There are several variations to the Bunny Man urban legend. Writer Matt Blitz said some tales date back to 1904. But a Virginia historian, Brian Conley, discredited that and other legends in his paper about the Bunny Man. Conley's research spanned from 1872 to 1973, yielding "over 550 individual mentions of" the Bunny Man but nothing fact-worthy save for a couple of 1970 sightings wherein a guy in a bunny suit whacked at a car and a private home with an ax. Nobody was hurt. So does the Bunny Man really exist? Find the Bunny Bridge and utter his name three times at midnight on Halloween to find out.

The urban legend of Halloween campus killers

What's worse than being killed by a psycho? Being killed by a psycho dressed as Little Bo Peep, that's what. Indeed, a psychic once predicted on a talk show (just which one remains kind of vague) that a Halloween "mass murder" will happen on a college campus, per this Halloween website. Sometimes, only young women will be the victims. And sometimes, the ax or knife-wielding killer will either be dressed as Bo Peep or wearing a scream mask, USA Today reports. It will happen at one of the bigger colleges, or one that starts with a certain letter, or one whose colors are orange or black, or one that is conveniently located near a lake, pond, river, or railroad tracks.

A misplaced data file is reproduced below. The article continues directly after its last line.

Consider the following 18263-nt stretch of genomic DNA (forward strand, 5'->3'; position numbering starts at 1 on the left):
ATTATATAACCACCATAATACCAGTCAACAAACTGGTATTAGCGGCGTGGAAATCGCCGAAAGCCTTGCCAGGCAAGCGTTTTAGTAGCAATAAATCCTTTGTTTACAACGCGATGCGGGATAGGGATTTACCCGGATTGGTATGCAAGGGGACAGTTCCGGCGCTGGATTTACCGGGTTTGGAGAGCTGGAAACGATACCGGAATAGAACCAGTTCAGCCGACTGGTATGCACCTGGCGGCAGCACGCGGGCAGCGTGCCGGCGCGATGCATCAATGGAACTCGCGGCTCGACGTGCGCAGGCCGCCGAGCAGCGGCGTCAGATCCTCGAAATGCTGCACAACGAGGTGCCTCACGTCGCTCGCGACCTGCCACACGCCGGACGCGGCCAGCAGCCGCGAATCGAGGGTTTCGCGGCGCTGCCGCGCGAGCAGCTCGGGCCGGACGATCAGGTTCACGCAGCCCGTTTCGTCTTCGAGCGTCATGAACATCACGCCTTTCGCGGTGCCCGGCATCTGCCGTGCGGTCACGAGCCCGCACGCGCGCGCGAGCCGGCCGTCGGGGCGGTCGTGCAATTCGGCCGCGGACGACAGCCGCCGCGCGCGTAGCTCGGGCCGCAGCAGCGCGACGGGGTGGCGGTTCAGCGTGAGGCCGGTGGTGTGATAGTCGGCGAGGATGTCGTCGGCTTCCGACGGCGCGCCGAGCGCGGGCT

Thought Catalog says this legend has been floating around since the late 1960s. But has it happened? Nope, according to Snopes, which elaborates on various versions of the tale but submits that a campus is a perfect place for spreading rumors of such an event. Of course, the 1981 movie Final Exam, wherein students are picked off one by one, didn't help. Sadly, however, Time reported in 2019 that five people really were killed at a college Halloween party in California, which took place at an Airbnb. And with mass shootings on the rise, it's best to just be careful out there.

Halloween decoration or dead body?